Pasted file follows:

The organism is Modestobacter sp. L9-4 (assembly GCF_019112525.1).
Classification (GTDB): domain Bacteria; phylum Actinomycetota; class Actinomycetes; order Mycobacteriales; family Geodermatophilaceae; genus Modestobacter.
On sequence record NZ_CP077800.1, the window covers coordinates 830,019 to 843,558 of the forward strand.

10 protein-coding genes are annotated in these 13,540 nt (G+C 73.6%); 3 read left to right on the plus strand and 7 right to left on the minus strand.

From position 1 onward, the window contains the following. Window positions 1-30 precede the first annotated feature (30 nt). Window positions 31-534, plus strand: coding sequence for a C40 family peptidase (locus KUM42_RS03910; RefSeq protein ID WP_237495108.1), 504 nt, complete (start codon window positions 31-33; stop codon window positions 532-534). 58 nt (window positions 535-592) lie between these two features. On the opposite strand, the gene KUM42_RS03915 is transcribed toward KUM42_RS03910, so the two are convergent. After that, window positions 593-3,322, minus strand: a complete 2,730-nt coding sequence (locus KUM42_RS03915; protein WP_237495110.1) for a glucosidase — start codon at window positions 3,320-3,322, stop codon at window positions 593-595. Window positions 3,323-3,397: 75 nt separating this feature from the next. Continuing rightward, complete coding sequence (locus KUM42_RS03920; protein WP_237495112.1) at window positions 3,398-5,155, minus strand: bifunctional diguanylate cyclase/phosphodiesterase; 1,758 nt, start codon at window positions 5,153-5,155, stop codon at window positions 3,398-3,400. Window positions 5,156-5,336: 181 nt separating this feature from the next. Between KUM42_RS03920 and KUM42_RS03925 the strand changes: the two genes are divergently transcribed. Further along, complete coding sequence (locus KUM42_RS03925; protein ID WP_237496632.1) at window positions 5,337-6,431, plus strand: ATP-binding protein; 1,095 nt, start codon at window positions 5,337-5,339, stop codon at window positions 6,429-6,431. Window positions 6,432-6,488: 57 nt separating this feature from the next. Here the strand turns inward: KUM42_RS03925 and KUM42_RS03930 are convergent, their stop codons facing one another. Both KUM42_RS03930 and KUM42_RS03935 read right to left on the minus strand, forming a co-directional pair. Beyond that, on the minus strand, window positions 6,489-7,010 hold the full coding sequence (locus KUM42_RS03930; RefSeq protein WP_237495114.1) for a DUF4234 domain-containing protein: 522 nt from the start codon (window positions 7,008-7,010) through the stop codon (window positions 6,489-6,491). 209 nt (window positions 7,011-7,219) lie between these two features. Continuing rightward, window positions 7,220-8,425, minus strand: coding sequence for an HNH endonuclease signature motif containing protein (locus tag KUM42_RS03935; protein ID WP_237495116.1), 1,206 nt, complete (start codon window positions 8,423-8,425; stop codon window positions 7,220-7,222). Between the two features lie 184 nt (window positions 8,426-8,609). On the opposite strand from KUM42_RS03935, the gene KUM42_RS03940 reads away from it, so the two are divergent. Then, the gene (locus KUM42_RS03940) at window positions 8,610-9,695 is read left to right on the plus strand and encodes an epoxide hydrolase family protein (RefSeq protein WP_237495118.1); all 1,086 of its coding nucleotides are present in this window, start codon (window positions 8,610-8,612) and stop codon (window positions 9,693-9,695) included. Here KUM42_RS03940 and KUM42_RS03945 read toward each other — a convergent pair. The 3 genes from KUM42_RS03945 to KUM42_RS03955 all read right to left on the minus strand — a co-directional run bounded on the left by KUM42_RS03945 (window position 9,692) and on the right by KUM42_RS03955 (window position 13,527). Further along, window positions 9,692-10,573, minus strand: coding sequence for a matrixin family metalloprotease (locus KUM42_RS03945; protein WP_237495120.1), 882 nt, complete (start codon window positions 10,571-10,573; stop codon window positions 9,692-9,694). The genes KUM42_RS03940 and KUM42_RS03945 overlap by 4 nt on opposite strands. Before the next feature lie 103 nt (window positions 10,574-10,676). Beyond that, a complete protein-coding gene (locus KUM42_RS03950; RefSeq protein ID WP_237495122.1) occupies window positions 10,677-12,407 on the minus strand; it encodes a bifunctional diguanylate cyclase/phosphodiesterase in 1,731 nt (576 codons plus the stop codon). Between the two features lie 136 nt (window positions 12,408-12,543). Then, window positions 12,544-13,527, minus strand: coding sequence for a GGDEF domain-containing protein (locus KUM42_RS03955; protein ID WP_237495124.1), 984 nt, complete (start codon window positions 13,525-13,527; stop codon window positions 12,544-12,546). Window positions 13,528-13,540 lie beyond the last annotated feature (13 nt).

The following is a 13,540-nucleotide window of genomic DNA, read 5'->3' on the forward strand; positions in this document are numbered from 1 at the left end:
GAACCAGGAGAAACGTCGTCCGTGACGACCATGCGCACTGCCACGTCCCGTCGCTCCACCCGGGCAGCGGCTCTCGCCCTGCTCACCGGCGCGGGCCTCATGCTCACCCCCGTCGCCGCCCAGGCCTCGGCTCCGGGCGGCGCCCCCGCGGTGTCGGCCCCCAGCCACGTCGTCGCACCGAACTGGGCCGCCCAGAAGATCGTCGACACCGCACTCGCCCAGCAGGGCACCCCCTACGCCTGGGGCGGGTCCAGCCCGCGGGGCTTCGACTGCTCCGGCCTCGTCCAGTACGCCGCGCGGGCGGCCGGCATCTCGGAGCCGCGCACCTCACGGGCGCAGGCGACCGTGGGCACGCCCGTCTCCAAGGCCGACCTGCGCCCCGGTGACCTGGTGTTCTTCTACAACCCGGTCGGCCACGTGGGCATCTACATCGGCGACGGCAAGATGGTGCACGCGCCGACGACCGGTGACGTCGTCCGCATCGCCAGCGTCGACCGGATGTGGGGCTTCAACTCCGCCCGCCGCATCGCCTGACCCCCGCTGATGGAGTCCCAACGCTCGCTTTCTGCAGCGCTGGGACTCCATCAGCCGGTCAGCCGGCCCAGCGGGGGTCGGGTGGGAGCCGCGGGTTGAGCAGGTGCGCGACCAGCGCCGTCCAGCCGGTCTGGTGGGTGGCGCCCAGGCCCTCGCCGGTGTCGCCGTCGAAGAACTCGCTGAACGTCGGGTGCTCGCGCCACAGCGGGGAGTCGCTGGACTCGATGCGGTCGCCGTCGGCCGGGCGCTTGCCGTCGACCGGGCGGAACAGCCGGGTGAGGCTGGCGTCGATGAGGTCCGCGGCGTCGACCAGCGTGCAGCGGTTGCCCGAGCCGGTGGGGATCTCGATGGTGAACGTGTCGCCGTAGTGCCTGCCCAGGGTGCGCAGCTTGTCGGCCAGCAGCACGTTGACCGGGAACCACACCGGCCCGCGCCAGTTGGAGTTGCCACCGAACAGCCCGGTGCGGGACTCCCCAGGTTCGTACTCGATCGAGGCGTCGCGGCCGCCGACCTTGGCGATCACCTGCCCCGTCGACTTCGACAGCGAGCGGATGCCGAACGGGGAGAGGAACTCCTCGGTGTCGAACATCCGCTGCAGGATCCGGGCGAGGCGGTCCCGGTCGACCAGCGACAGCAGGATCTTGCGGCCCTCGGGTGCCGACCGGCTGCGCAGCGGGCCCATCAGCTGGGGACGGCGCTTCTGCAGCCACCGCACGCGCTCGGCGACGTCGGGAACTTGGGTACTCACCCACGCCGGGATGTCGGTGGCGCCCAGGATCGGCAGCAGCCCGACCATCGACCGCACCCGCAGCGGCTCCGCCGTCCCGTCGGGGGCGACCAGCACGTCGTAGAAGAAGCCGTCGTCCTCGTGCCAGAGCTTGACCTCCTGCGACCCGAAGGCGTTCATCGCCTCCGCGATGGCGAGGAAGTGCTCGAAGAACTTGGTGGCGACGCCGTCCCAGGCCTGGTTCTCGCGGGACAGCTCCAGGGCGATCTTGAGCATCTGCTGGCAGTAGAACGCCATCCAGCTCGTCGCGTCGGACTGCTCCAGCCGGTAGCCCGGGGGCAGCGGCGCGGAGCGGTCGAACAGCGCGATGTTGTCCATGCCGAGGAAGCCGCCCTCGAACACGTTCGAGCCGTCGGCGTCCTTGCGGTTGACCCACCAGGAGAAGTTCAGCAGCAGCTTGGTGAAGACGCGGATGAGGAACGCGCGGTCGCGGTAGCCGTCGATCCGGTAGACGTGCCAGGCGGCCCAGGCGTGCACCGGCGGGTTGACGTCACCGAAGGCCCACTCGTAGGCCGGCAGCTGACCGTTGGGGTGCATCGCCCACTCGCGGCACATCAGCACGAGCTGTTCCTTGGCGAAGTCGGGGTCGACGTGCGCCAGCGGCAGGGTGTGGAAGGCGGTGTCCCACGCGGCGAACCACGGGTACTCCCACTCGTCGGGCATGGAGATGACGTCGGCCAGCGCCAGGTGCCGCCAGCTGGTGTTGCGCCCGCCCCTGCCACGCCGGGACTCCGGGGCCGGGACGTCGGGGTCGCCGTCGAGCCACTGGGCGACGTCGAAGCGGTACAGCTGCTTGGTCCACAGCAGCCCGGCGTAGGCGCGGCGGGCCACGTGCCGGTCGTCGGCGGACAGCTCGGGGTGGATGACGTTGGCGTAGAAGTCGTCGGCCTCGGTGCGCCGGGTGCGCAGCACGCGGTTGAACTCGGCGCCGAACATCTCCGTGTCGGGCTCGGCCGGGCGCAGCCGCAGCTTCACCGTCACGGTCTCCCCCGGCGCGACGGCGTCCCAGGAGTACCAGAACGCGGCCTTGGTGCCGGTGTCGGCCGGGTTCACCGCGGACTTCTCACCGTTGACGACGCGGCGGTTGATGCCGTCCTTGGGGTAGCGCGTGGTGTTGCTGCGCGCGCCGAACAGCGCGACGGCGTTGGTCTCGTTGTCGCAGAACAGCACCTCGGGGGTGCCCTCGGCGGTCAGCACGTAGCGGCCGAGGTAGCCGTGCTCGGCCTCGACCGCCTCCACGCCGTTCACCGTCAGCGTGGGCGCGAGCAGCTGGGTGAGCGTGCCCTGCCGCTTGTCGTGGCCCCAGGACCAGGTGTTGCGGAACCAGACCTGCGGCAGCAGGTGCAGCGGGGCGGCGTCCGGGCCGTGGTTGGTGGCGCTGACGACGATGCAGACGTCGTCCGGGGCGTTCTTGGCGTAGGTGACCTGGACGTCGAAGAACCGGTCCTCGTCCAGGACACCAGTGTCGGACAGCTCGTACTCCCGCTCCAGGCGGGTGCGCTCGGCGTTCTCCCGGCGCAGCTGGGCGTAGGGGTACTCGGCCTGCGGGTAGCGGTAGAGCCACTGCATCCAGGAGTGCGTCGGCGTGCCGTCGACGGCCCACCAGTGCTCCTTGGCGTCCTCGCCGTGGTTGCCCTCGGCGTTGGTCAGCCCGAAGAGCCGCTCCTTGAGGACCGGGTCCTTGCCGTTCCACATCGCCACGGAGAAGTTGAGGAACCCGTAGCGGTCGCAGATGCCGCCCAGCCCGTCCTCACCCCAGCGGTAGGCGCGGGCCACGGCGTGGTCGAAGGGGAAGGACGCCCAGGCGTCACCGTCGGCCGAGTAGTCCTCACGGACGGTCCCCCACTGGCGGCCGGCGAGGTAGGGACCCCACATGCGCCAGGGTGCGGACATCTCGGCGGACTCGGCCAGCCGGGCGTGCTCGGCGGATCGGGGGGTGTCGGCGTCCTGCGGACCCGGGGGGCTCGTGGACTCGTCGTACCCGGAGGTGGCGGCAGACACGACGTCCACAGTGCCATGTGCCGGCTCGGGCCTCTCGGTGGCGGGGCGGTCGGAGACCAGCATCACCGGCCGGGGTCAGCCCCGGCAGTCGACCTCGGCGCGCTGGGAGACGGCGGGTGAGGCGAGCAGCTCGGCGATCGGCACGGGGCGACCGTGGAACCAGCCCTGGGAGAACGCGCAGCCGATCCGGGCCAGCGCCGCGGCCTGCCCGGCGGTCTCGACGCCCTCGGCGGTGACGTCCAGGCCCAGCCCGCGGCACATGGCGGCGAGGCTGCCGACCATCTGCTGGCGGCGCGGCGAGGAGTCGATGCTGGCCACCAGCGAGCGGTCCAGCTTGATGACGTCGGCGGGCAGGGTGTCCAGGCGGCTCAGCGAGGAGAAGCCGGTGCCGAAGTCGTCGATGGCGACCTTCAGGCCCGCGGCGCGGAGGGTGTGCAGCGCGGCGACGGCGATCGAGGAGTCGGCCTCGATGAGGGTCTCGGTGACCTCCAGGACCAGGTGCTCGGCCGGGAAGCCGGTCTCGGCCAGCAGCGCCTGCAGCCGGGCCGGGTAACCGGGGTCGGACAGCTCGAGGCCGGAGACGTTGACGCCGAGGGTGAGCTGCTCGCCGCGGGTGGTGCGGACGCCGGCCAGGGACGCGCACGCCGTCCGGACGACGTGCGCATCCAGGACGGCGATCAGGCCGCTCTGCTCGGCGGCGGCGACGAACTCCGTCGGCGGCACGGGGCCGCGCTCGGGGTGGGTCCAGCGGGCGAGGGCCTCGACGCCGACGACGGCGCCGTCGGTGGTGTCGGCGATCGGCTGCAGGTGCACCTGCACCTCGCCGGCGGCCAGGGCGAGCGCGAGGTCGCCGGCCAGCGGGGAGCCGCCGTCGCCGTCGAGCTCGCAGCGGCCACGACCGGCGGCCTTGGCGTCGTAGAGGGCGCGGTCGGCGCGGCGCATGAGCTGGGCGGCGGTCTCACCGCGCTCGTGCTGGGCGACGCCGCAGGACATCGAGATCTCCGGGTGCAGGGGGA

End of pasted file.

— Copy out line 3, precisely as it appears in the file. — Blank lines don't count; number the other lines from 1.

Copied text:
On sequence record NZ_CP077800.1, the window covers coordinates 830,019 to 843,558 of the forward strand.